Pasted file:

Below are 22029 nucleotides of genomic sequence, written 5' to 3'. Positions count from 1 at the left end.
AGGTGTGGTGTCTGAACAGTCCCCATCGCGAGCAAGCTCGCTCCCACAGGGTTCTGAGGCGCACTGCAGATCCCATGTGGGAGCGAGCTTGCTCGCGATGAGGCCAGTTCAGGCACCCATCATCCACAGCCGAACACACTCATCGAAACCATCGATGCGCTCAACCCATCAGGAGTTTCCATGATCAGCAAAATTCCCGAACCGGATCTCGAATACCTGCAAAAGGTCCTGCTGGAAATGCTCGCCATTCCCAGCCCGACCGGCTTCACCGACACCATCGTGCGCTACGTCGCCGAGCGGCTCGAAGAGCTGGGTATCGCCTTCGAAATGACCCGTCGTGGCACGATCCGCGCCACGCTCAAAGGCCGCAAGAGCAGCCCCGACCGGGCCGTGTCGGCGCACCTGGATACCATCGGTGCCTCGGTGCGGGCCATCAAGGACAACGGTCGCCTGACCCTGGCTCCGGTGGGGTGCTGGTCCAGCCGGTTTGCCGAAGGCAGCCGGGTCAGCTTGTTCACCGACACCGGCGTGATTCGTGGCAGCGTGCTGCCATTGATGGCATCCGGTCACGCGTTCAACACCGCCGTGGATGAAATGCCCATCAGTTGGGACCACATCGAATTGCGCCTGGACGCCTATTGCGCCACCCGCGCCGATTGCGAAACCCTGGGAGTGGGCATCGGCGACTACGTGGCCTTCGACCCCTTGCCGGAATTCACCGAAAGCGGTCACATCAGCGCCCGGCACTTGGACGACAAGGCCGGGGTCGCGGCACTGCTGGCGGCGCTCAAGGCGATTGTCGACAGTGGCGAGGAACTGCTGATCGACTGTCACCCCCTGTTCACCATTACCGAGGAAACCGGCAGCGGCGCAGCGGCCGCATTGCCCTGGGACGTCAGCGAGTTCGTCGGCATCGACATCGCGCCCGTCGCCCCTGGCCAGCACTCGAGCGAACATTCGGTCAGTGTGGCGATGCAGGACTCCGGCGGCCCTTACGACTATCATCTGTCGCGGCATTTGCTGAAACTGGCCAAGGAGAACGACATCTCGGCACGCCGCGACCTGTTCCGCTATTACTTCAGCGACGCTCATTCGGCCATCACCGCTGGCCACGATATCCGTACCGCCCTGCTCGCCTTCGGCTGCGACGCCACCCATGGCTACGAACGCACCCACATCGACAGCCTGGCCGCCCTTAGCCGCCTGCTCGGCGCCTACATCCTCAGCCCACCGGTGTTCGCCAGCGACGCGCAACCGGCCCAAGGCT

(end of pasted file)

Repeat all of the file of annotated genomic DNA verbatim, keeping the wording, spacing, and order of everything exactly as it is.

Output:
Below are 22029 nucleotides of genomic sequence, written 5' to 3'. Positions count from 1 at the left end.
AGGTGTGGTGTCTGAACAGTCCCCATCGCGAGCAAGCTCGCTCCCACAGGGTTCTGAGGCGCACTGCAGATCCCATGTGGGAGCGAGCTTGCTCGCGATGAGGCCAGTTCAGGCACCCATCATCCACAGCCGAACACACTCATCGAAACCATCGATGCGCTCAACCCATCAGGAGTTTCCATGATCAGCAAAATTCCCGAACCGGATCTCGAATACCTGCAAAAGGTCCTGCTGGAAATGCTCGCCATTCCCAGCCCGACCGGCTTCACCGACACCATCGTGCGCTACGTCGCCGAGCGGCTCGAAGAGCTGGGTATCGCCTTCGAAATGACCCGTCGTGGCACGATCCGCGCCACGCTCAAAGGCCGCAAGAGCAGCCCCGACCGGGCCGTGTCGGCGCACCTGGATACCATCGGTGCCTCGGTGCGGGCCATCAAGGACAACGGTCGCCTGACCCTGGCTCCGGTGGGGTGCTGGTCCAGCCGGTTTGCCGAAGGCAGCCGGGTCAGCTTGTTCACCGACACCGGCGTGATTCGTGGCAGCGTGCTGCCATTGATGGCATCCGGTCACGCGTTCAACACCGCCGTGGATGAAATGCCCATCAGTTGGGACCACATCGAATTGCGCCTGGACGCCTATTGCGCCACCCGCGCCGATTGCGAAACCCTGGGAGTGGGCATCGGCGACTACGTGGCCTTCGACCCCTTGCCGGAATTCACCGAAAGCGGTCACATCAGCGCCCGGCACTTGGACGACAAGGCCGGGGTCGCGGCACTGCTGGCGGCGCTCAAGGCGATTGTCGACAGTGGCGAGGAACTGCTGATCGACTGTCACCCCCTGTTCACCATTACCGAGGAAACCGGCAGCGGCGCAGCGGCCGCATTGCCCTGGGACGTCAGCGAGTTCGTCGGCATCGACATCGCGCCCGTCGCCCCTGGCCAGCACTCGAGCGAACATTCGGTCAGTGTGGCGATGCAGGACTCCGGCGGCCCTTACGACTATCATCTGTCGCGGCATTTGCTGAAACTGGCCAAGGAGAACGACATCTCGGCACGCCGCGACCTGTTCCGCTATTACTTCAGCGACGCTCATTCGGCCATCACCGCTGGCCACGATATCCGTACCGCCCTGCTCGCCTTCGGCTGCGACGCCACCCATGGCTACGAACGCACCCACATCGACAGCCTGGCCGCCCTTAGCCGCCTGCTCGGCGCCTACATCCTCAGCCCACCGGTGTTCGCCAGCGACGCGCAACCGGCCCAAGGCT